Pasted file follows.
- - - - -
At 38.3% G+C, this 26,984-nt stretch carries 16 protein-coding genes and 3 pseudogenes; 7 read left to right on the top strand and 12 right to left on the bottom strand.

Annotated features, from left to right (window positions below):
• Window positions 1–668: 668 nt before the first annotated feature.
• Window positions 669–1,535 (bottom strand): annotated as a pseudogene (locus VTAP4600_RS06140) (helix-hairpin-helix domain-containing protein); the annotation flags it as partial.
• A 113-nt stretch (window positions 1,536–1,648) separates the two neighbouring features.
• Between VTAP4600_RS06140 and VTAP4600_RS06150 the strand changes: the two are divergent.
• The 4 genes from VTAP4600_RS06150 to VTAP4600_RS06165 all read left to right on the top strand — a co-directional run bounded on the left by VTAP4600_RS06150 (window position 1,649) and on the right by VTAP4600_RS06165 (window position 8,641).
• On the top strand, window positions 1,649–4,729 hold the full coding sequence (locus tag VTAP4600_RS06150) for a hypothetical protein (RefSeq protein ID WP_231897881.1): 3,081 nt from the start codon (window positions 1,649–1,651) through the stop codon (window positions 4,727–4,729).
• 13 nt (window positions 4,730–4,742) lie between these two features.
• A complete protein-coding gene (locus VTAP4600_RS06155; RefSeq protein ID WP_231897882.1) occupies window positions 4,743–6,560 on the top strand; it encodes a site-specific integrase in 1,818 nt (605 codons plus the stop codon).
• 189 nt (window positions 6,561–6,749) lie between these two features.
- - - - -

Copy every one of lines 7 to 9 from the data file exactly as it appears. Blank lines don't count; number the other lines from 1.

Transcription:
• The 4 genes from VTAP4600_RS06150 to VTAP4600_RS06165 all read left to right on the top strand — a co-directional run bounded on the left by VTAP4600_RS06150 (window position 1,649) and on the right by VTAP4600_RS06165 (window position 8,641).
• On the top strand, window positions 1,649–4,729 hold the full coding sequence (locus tag VTAP4600_RS06150) for a hypothetical protein (RefSeq protein ID WP_231897881.1): 3,081 nt from the start codon (window positions 1,649–1,651) through the stop codon (window positions 4,727–4,729).
• 13 nt (window positions 4,730–4,742) lie between these two features.